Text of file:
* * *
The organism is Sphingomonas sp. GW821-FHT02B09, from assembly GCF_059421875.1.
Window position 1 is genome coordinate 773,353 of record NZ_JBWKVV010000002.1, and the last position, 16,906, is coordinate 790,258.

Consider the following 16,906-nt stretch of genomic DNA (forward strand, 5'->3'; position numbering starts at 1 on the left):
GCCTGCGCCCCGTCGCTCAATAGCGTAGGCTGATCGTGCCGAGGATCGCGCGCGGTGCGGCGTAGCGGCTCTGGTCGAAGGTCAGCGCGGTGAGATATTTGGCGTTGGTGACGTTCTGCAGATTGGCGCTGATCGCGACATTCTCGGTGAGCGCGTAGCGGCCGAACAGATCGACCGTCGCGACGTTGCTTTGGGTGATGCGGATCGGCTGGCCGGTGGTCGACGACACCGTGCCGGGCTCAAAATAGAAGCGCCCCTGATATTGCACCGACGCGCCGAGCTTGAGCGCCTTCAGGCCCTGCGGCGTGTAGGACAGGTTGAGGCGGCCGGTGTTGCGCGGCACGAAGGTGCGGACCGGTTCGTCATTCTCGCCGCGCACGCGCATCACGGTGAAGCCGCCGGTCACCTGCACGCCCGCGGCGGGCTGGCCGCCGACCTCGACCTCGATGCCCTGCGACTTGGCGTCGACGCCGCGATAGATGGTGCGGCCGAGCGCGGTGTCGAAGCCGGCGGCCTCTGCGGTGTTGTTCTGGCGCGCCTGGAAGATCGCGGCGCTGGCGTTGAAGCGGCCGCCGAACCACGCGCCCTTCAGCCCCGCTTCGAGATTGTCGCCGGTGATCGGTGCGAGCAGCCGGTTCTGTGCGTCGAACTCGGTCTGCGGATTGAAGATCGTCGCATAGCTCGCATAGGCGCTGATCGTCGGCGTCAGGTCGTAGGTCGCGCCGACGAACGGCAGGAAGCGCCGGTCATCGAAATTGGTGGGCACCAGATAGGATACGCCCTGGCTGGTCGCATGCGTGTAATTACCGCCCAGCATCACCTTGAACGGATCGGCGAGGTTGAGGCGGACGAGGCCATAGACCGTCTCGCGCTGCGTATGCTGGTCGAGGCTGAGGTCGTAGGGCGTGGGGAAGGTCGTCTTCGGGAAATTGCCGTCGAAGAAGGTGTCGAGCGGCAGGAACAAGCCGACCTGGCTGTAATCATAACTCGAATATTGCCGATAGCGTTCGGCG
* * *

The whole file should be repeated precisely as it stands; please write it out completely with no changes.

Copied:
The organism is Sphingomonas sp. GW821-FHT02B09, from assembly GCF_059421875.1.
Window position 1 is genome coordinate 773,353 of record NZ_JBWKVV010000002.1, and the last position, 16,906, is coordinate 790,258.

Consider the following 16,906-nt stretch of genomic DNA (forward strand, 5'->3'; position numbering starts at 1 on the left):
GCCTGCGCCCCGTCGCTCAATAGCGTAGGCTGATCGTGCCGAGGATCGCGCGCGGTGCGGCGTAGCGGCTCTGGTCGAAGGTCAGCGCGGTGAGATATTTGGCGTTGGTGACGTTCTGCAGATTGGCGCTGATCGCGACATTCTCGGTGAGCGCGTAGCGGCCGAACAGATCGACCGTCGCGACGTTGCTTTGGGTGATGCGGATCGGCTGGCCGGTGGTCGACGACACCGTGCCGGGCTCAAAATAGAAGCGCCCCTGATATTGCACCGACGCGCCGAGCTTGAGCGCCTTCAGGCCCTGCGGCGTGTAGGACAGGTTGAGGCGGCCGGTGTTGCGCGGCACGAAGGTGCGGACCGGTTCGTCATTCTCGCCGCGCACGCGCATCACGGTGAAGCCGCCGGTCACCTGCACGCCCGCGGCGGGCTGGCCGCCGACCTCGACCTCGATGCCCTGCGACTTGGCGTCGACGCCGCGATAGATGGTGCGGCCGAGCGCGGTGTCGAAGCCGGCGGCCTCTGCGGTGTTGTTCTGGCGCGCCTGGAAGATCGCGGCGCTGGCGTTGAAGCGGCCGCCGAACCACGCGCCCTTCAGCCCCGCTTCGAGATTGTCGCCGGTGATCGGTGCGAGCAGCCGGTTCTGTGCGTCGAACTCGGTCTGCGGATTGAAGATCGTCGCATAGCTCGCATAGGCGCTGATCGTCGGCGTCAGGTCGTAGGTCGCGCCGACGAACGGCAGGAAGCGCCGGTCATCGAAATTGGTGGGCACCAGATAGGATACGCCCTGGCTGGTCGCATGCGTGTAATTACCGCCCAGCATCACCTTGAACGGATCGGCGAGGTTGAGGCGGACGAGGCCATAGACCGTCTCGCGCTGCGTATGCTGGTCGAGGCTGAGGTCGTAGGGCGTGGGGAAGGTCGTCTTCGGGAAATTGCCGTCGAAGAAGGTGTCGAGCGGCAGGAACAAGCCGACCTGGCTGTAATCATAACTCGAATATTGCCGATAGCGTTCGGCG